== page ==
Metamorphosis of Narcissus

Dali, is by far one of my favourite artists.  While I appreciate he’s not palatable for everyone as the content of the work is often uncomfortable in its presentation, or it’s so surreal that literal thinkers bypass it totally, there is a pure genius in his art work, and just a little understanding of the symbols he uses opens a whole new world to what his artistic flare shows.

To understand this painting which he produced in 1937, you really need to understand the Greek mythology of Narcissus.

When Narcissus was born, the blind “seer” Tiresias told his mother “he will have a long life provided that he never recognises himself”.  As Narcissus grew in to a young man, he was beautiful.  Many of those who met him wanted his attention, but he spurned them all.  The nymph Echo fell madly in love with Narcissus, but he cruelly rejected her making her retreat to the caves and become nothing but a voice.  This angered the Greek gods and Narcissus was led to a silver fountain which neither beast or man had touched.  As Narcissus went to drink from the pool he was captivated by his own reflection and fell in love.  Unable to draw himself away from his reflection he died by the pool.  When the nymphs came to morn his death they found no body, but a flower in its place, the Narcsissus.

This story came from the belief that it was unlucky to see ones own reflection…

So with this in mind, Dali created the above painting.  The background showing the past of Narcissus, a group of vibrant people can be seen in the left of the background, they are joyful and trying to capture his attention.  In the right background we can see Narcissus stood on a pedastool with no one near, representing his dismissal of those seeking his attention.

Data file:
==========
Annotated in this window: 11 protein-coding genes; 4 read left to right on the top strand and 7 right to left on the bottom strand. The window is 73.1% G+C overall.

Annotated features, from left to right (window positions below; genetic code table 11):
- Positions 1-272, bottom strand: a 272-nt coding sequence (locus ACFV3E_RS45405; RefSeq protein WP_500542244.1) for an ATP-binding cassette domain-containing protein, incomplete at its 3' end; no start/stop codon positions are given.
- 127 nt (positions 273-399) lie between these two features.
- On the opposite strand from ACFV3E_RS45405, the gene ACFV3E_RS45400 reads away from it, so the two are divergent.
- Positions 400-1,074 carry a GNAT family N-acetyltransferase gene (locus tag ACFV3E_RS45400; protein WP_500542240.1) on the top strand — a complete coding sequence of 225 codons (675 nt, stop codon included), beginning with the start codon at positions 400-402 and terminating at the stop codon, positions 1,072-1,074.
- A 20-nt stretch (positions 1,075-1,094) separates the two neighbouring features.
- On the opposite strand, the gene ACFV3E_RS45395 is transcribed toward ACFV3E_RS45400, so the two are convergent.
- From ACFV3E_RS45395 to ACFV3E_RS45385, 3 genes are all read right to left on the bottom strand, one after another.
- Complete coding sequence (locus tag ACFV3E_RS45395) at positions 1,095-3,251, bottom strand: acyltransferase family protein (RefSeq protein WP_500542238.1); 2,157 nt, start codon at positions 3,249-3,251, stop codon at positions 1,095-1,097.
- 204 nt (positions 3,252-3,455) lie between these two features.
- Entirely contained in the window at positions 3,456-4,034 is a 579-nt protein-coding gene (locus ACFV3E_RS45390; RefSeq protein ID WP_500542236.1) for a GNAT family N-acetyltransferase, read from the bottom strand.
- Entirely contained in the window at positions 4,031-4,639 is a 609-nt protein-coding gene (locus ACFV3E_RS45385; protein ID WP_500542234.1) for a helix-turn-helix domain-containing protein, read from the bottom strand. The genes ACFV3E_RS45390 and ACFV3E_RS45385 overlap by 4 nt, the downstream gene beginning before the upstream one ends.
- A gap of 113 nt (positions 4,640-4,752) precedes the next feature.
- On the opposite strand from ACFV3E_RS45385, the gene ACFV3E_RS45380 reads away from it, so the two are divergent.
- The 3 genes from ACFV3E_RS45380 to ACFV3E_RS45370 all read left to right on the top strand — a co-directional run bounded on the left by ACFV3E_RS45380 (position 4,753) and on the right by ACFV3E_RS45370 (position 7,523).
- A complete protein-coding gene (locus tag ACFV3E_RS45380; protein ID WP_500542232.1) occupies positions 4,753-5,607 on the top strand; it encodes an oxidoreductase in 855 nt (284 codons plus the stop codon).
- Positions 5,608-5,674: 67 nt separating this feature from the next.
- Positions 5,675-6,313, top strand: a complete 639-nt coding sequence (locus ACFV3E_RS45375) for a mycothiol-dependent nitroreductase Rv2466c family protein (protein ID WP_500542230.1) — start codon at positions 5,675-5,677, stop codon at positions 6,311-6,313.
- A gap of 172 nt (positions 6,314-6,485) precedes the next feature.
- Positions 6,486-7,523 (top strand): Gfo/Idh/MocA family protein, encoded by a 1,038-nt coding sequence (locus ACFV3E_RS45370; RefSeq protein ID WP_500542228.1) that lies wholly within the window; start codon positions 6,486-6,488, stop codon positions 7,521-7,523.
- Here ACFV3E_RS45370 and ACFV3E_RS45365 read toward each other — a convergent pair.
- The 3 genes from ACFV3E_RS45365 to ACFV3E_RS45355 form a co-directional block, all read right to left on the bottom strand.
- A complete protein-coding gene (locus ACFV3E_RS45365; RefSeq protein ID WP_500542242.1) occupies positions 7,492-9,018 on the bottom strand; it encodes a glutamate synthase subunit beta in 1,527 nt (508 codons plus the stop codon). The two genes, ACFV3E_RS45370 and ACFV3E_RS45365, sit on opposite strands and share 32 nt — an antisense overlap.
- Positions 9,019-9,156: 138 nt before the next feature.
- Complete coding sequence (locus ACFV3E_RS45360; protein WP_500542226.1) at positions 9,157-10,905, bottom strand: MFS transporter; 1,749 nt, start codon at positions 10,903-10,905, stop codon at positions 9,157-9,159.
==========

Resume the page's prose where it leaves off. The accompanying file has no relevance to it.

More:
In the foreground we see two similar images, the first on the left hand side, Narcissus with his head on his knee, bathed in the waters of the untouched pool.  The figure is lifeless and painted in autumnal colours and the reflection of the figure shown in the waters, depicting his death.  The face is not shown as it faces downwards to the pool, on his knee in desperation that he is unable to touch the one he loves.  To the right we see a hand replicating the figures form holding and egg which echos the head of Narcissus with a flower breaking through the crack that simulates the lifeless figures hair line.  The hand represents the Greek gods and their rememberance of Narcissus.

The hand sits outside of the pool of water, almost symbolising the lack of vanity in the final action, there is no reflection to the hand, and the flower is positively drab in comparison to the brighter background.

On the hand a swarm of ants, which is a recurring theme within Dali’s work, a symbol he uses to indicate decay and death, which threatens the fragile flower.

To the far right of the foreground is a Pavlovian dog tearing at some meat.  Another image of death and decay, as well as a creature which is not touching the pure waters which Narcissus has met his fate in.

The scenery in the background is thought to be a homage to Da Vinci, who used rocky back grounds to fill space, but could also be seen as the rocks and caves which Echo retreated to after her heart was broken.

Finally there is a snowy mount in the fair right, where the snow is melting, another symbol of the tainted purity of Narcissus, as he “recognises himself” the life is drawn out of him, much as the snow melts away.

Dali produced a poem which was displayed with this painting which, in Dali’s own way, describes this artwork.  If you’re interested (as the poem is long and rambling and I don’t wish to overload you lovely readers) a quick google search on Dali and Narcissus will find it for you, in it he quotes Gala (his wife) to be his own Narcissus, his love for her was such that he would forgo food and forget the world when he gazed upon her.

I really hope I have, if nothing else inspired you to take another look at surrealist art with a revived view, as while I know it can appear to be a jumble of dispersate images, there is method in the madness and can really be a viewing joy when seen in this way.


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